Climate change has an impact on businesses. Flooding, hot summers, droughts and severe storms and winds can damage business premises and disrupt suppliers and customers.
Here are just a few examples:
- Business directly impacted by the 2007 floods took an average of 26 weeks to return to normal operating capacity. Some small businesses can take up to two years to recover from a flood – and some do not survive.
- Rail commuters in Birmingham endured extensive delays on 17 July 2006 as the extreme heat caused railway lines to buckle. Many services from New Street Station in Birmingham had to be cancelled and some passengers had to wait more than two hours.
- The flooding in July 2007 was caused by a month’s rainfall in 1–2 hours and caused interruptions to electricity and water supplies, and significant disruption to road and rail networks.
- After the flooding in June and July 2007, insurers received 165,000 claims in the UK, estimated to total £3bn in insured damages. Economic and social costs were far higher, as not all costs to businesses can be insured.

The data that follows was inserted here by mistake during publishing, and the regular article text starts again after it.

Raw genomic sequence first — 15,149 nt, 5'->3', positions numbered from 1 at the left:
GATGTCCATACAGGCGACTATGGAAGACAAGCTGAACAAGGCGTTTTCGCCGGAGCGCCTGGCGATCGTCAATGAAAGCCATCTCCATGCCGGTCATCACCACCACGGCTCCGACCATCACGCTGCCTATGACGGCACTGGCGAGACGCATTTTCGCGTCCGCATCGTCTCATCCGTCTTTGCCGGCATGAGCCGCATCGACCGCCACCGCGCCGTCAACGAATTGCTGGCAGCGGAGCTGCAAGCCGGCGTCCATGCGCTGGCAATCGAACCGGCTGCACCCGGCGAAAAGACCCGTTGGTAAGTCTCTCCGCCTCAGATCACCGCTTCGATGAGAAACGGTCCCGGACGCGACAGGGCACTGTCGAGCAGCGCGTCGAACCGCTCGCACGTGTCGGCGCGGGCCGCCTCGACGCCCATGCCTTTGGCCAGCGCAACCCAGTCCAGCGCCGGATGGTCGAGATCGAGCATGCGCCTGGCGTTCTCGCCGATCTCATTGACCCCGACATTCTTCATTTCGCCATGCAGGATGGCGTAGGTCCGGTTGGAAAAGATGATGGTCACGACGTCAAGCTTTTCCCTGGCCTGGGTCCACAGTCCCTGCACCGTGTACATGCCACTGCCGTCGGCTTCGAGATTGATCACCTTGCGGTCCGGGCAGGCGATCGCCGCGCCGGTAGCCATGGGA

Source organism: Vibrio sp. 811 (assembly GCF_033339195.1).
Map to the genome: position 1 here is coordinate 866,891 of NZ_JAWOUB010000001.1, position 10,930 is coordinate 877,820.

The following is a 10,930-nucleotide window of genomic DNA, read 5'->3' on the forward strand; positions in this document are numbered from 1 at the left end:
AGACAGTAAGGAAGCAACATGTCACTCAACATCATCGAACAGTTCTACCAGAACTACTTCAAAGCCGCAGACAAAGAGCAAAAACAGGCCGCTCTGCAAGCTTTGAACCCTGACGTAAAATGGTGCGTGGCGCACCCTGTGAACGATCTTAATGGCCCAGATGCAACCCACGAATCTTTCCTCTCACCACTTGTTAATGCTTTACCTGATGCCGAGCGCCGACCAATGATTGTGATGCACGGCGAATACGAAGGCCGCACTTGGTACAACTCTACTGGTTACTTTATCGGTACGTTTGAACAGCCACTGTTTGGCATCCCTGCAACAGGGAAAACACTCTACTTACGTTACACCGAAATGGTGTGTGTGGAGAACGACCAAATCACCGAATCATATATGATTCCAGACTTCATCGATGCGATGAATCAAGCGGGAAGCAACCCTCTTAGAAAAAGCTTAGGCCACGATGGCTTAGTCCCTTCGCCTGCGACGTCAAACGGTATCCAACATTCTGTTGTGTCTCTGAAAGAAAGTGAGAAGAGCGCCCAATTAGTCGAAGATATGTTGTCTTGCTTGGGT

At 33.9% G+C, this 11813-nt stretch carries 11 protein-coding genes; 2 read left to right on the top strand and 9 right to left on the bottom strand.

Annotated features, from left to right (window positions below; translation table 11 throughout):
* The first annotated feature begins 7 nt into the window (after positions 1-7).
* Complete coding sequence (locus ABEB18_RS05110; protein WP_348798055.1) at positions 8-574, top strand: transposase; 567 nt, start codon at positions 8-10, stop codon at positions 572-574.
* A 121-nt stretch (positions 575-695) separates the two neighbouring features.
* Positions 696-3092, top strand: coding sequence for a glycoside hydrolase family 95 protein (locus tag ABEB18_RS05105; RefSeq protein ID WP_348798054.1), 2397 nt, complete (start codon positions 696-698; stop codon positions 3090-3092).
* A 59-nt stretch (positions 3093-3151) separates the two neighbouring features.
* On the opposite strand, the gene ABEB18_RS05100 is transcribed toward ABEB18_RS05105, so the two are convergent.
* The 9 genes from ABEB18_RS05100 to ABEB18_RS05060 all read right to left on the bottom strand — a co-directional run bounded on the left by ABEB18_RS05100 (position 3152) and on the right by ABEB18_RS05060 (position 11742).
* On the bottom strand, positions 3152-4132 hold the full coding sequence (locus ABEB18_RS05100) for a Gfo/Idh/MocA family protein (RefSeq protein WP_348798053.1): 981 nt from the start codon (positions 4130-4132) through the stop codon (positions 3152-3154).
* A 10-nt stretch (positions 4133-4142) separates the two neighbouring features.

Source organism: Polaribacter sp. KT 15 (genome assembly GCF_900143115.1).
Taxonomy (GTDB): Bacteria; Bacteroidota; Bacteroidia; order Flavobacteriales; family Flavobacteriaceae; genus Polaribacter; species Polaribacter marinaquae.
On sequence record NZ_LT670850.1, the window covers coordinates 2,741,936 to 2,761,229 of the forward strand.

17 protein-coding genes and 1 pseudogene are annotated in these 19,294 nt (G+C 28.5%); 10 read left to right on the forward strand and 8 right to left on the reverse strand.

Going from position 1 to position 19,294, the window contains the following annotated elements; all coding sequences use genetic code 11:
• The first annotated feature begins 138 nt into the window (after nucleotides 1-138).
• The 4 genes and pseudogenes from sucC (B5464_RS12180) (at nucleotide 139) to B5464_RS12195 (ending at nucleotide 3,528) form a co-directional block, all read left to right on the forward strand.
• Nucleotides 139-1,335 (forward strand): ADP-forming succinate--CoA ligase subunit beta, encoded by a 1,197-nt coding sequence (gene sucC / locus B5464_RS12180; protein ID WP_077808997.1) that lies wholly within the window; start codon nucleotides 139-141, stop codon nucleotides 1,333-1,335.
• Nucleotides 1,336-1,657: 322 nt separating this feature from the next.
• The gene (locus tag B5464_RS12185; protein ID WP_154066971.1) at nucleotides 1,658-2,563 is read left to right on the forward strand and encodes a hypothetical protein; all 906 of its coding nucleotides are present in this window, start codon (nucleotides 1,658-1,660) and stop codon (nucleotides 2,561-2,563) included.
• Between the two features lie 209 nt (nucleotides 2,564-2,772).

The West Midlands Climate Change Adaptation Partnership knows that it is crucial that businesses understand the consequences of climate change. This is why they released a practical guide explaining how small and medium businesses in the West Midlands can save and make money from climate change (pdf, 357kb).
Planning and being prepared are the way forward as opposed to just reacting whenever disaster hits. This will allow businesses to save money in the long term, continue operations in spite of the weather and identify potential business opportunities.
The guide provides a series of questions that business should consider around:
- Information technology and security of data
- Suppliers, logistics and delivery and products
- Processes, stock and raw materials
- Agricultural and horticultural rural business
- Emergency contacts and important documents
The guide also provides examples of opportunities for small businesses, useful tools and contact details of regional support available.
Filed under: Enterprise, Environment, Low carbon, Sustainable development, West Midlands Tagged: | climate change, droughts, extreme weather, flooding, guidance, small and medium businesses, smes, West Midlands